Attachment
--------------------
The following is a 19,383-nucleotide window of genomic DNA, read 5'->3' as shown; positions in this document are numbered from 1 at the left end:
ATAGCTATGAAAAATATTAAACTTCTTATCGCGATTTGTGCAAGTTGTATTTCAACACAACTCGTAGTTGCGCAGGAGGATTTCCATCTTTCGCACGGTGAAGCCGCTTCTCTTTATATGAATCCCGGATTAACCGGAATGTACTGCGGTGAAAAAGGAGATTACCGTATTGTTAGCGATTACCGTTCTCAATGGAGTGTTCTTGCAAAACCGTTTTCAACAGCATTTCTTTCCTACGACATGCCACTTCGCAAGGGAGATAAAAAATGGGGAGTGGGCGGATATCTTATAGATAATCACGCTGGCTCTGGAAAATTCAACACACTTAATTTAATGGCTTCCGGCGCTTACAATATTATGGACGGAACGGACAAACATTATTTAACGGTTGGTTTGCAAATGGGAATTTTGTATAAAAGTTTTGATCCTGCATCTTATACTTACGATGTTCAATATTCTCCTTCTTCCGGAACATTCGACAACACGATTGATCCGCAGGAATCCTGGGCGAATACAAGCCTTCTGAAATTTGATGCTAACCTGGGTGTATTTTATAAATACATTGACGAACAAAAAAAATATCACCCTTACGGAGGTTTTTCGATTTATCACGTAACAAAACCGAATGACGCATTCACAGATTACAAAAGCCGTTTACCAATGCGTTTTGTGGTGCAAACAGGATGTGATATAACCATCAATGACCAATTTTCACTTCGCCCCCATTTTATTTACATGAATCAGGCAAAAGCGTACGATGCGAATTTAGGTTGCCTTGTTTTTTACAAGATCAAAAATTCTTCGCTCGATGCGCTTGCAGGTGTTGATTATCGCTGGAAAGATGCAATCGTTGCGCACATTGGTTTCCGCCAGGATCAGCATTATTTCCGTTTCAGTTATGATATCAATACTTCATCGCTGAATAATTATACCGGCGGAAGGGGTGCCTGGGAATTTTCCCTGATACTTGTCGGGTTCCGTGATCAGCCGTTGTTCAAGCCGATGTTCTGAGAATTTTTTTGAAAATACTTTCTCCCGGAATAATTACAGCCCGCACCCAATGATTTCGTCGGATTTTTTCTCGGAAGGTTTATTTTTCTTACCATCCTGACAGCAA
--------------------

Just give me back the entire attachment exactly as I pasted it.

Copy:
The following is a 19,383-nucleotide window of genomic DNA, read 5'->3' as shown; positions in this document are numbered from 1 at the left end:
ATAGCTATGAAAAATATTAAACTTCTTATCGCGATTTGTGCAAGTTGTATTTCAACACAACTCGTAGTTGCGCAGGAGGATTTCCATCTTTCGCACGGTGAAGCCGCTTCTCTTTATATGAATCCCGGATTAACCGGAATGTACTGCGGTGAAAAAGGAGATTACCGTATTGTTAGCGATTACCGTTCTCAATGGAGTGTTCTTGCAAAACCGTTTTCAACAGCATTTCTTTCCTACGACATGCCACTTCGCAAGGGAGATAAAAAATGGGGAGTGGGCGGATATCTTATAGATAATCACGCTGGCTCTGGAAAATTCAACACACTTAATTTAATGGCTTCCGGCGCTTACAATATTATGGACGGAACGGACAAACATTATTTAACGGTTGGTTTGCAAATGGGAATTTTGTATAAAAGTTTTGATCCTGCATCTTATACTTACGATGTTCAATATTCTCCTTCTTCCGGAACATTCGACAACACGATTGATCCGCAGGAATCCTGGGCGAATACAAGCCTTCTGAAATTTGATGCTAACCTGGGTGTATTTTATAAATACATTGACGAACAAAAAAAATATCACCCTTACGGAGGTTTTTCGATTTATCACGTAACAAAACCGAATGACGCATTCACAGATTACAAAAGCCGTTTACCAATGCGTTTTGTGGTGCAAACAGGATGTGATATAACCATCAATGACCAATTTTCACTTCGCCCCCATTTTATTTACATGAATCAGGCAAAAGCGTACGATGCGAATTTAGGTTGCCTTGTTTTTTACAAGATCAAAAATTCTTCGCTCGATGCGCTTGCAGGTGTTGATTATCGCTGGAAAGATGCAATCGTTGCGCACATTGGTTTCCGCCAGGATCAGCATTATTTCCGTTTCAGTTATGATATCAATACTTCATCGCTGAATAATTATACCGGCGGAAGGGGTGCCTGGGAATTTTCCCTGATACTTGTCGGGTTCCGTGATCAGCCGTTGTTCAAGCCGATGTTCTGAGAATTTTTTTGAAAATACTTTCTCCCGGAATAATTACAGCCCGCACCCAATGATTTCGTCGGATTTTTTCTCGGAAGGTTTATTTTTCTTACCATCCTGACAGCAA